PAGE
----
Wegener’s approach, through Samplify, is to compress the data so you don’t need to move as many bits between the processors and memory. Hence the Samplify slogan: “…simply the bits that matter.” Wegener’s argument is pretty simple. Assume, for example, you could compress the data stream by 2x, removing half of the bits from the memory stream. That’s the same thing as doubling the existing memory bandwidth, which is like doubling the DDR data rate once again or doubling the width of the memory interface. What’s it cost to do that? About 100K gates says Wegener. At current lithographies, that fits under a bond pad, he adds.
The 100K gates are used to construct a hardware data compressor with three performance levels: lossless, fixed-ratio or fixed-rate (settable in steps of 0.05), and fixed-quality (settable in steps of 0.05 dB). You crank the setting up until it starts to hurt, then back off one click.
Now before you go ballistic about lossy compression, consider some really interesting facts. A lot of data comes from real-world transducers and A/D converters that capture anywhere from 8 to 20 bits of real data. (OK, 24 bits if you’ve got a really expensive converter.) These data samples tend to get stuck in 32-bit locations with anywhere from 12 to 24 irrelevant bits per sample (likely zeroes). You don’t really want to spend precious memory bandwidth or consume power to ship around a bunch of zeroes that will vaporize upon arrival. It’s easy to see that lossy compression applied to these data samples could drop a lot of bits but lose not a single significant bit (…simply the bits that matter).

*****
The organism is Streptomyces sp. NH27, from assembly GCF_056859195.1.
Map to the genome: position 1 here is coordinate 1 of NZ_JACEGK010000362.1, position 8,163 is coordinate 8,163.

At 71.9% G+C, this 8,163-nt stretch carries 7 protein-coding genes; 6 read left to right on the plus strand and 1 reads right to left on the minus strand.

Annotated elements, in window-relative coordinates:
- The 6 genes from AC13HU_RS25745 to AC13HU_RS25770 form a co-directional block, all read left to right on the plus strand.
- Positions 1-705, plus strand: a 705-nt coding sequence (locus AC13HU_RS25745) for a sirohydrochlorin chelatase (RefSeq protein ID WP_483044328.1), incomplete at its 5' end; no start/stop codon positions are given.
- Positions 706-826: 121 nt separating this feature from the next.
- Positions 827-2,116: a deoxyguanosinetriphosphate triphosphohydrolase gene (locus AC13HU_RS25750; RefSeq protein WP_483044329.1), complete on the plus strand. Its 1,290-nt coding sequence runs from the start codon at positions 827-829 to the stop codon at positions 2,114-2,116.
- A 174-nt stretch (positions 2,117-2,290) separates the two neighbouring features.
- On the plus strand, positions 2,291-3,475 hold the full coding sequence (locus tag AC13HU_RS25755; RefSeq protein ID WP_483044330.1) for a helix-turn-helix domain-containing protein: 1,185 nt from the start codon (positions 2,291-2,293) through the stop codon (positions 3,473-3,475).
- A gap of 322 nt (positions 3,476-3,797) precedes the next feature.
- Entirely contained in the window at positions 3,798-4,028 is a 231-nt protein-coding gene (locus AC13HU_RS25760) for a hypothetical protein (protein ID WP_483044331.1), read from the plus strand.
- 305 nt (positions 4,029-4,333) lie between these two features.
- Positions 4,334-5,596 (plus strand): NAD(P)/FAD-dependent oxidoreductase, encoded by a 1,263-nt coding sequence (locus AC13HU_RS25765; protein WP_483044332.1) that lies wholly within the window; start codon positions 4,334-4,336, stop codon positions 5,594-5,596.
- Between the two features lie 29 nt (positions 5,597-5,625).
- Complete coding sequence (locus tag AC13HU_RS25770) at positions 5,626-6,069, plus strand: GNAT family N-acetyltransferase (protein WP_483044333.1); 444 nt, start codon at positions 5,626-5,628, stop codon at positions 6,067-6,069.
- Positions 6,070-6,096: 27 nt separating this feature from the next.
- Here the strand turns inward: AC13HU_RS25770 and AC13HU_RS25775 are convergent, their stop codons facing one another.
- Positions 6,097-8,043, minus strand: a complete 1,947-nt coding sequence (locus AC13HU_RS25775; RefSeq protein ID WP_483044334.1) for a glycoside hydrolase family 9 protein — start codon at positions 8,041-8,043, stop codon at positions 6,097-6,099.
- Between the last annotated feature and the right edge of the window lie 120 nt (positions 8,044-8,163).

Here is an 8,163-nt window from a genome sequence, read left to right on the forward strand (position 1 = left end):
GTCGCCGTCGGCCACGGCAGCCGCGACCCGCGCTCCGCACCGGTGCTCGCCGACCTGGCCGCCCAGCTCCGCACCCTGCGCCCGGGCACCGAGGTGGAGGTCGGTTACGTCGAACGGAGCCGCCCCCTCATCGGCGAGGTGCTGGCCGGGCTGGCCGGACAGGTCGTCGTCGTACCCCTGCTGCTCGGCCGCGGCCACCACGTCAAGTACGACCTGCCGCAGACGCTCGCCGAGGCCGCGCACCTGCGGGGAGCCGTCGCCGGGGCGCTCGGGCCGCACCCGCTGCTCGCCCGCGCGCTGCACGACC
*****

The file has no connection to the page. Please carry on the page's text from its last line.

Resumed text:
Need more proof? What do you think you’ve been listening to for the last 10 years? Compressed music and VOIP phone calls. What have you been watching for the past 5 years? Compressed video.
Does compression really work in more than just these situations? Go ask Samplify. Wegener made me a believer.